March 1969

Tissue Adhesive and Wound HealingObservation of Wound Healing (Tissue Adhesive vs Sutures) by Microscopy and Microangiography

Author Affiliations

Washington, DC
From the Division of Surgery (Drs. Matsumoto, Soloway, and Hamit), Walter Reed Army Institute of Research, and the Department of Oral Pathology (Dr. Cutright), US Army Institute of Dental Research, Walter Reed Army Medical Center, Washington, DC.

Arch Surg. 1969;98(3):266-271. doi:10.1001/archsurg.1969.01340090042003

Reports indicate that cyanoacrylate tissue adhesive offers many advantages when used for repair or hemostasis of injured organs.1-5 Hatung6 reported that comparisons of tensile strength and histology of wounded skin and parenchymal organs revealed that closure with methyl-2-cyanoacrylate or n-butyl cyanoacrylate monomers gave results superior to those obtained by conventional suturing in wounds of parenchymatous organs but not in those of skin. However, no morphological study of wound healing in which tissue adhesive was used has been reported. The purpose of this study was to evaluate healing of wounds repaired with cyanoacrylate in the liver, kidney, and skin, by use of microscopy and microangiography.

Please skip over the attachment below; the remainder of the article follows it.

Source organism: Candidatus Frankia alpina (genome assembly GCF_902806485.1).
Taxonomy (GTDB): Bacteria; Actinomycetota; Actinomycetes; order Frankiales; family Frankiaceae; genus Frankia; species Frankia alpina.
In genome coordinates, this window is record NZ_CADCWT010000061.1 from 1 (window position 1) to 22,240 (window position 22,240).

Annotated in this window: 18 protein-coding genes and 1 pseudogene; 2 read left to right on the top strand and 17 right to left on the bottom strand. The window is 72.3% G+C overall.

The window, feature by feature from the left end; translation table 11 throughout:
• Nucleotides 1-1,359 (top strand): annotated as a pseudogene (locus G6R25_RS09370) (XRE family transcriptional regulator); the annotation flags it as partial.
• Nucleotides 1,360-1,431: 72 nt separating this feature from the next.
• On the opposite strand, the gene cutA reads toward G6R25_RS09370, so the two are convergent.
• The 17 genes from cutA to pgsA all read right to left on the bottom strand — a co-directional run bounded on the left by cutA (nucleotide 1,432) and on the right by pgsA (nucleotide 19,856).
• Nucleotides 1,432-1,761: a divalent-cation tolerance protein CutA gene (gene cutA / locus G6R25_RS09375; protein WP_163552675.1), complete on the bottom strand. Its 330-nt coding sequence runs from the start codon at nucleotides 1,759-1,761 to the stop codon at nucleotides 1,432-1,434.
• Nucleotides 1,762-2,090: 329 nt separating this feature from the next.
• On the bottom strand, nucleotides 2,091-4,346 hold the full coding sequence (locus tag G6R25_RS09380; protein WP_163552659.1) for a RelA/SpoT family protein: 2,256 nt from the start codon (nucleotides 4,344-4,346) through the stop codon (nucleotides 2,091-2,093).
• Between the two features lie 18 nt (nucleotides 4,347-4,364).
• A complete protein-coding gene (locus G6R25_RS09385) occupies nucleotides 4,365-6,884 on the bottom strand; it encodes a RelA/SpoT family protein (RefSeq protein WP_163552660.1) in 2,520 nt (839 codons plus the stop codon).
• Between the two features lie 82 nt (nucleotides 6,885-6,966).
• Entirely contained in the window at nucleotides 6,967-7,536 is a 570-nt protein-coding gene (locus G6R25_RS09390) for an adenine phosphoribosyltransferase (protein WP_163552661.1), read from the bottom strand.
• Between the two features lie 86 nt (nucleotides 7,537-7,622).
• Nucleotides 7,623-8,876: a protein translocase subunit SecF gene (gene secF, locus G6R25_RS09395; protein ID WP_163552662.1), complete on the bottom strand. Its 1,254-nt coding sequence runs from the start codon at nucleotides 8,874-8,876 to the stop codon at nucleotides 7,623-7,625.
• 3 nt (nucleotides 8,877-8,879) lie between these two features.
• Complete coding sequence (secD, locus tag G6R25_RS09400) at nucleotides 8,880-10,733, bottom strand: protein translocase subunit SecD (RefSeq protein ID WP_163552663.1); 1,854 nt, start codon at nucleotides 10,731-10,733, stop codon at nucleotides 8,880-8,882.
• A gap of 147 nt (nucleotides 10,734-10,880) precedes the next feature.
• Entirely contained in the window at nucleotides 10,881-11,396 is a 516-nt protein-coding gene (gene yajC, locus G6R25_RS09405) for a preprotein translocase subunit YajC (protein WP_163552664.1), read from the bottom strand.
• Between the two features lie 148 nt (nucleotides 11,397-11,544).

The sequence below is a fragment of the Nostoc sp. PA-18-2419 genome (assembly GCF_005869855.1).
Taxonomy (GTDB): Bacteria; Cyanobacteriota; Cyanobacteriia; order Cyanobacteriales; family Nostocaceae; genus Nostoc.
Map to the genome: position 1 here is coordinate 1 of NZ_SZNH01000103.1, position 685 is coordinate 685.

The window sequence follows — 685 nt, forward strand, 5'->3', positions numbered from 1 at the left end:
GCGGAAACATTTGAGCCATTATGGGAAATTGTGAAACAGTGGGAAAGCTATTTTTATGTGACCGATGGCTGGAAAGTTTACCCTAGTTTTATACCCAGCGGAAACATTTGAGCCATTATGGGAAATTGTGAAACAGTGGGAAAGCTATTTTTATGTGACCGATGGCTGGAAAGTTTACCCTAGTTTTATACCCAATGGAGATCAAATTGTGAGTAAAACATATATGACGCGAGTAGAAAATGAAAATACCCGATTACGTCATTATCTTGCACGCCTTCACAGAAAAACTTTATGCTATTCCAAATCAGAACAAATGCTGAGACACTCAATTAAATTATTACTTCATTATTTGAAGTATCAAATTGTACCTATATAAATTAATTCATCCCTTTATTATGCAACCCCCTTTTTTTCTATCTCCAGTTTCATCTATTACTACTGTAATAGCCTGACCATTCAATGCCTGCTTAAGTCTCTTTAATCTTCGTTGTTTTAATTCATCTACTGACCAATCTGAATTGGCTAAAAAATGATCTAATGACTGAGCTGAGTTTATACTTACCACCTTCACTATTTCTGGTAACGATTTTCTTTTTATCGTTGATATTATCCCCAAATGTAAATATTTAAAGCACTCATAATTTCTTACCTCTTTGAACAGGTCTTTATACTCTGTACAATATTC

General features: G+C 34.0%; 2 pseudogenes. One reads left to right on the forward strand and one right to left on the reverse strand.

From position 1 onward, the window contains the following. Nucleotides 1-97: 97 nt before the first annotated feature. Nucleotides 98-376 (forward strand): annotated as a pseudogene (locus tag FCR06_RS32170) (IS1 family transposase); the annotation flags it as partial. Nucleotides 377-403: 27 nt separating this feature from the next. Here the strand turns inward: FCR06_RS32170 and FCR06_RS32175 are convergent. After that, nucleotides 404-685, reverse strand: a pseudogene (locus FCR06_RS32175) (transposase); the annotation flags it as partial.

Materials and Methods  Fifteen dogs of both sexes ranging from 9 to 14 kg (20 to 31 lb were used. All dogs were fed a normal laboratory diet and given water freely. The principles of laboratory animal care as promulgated by the National

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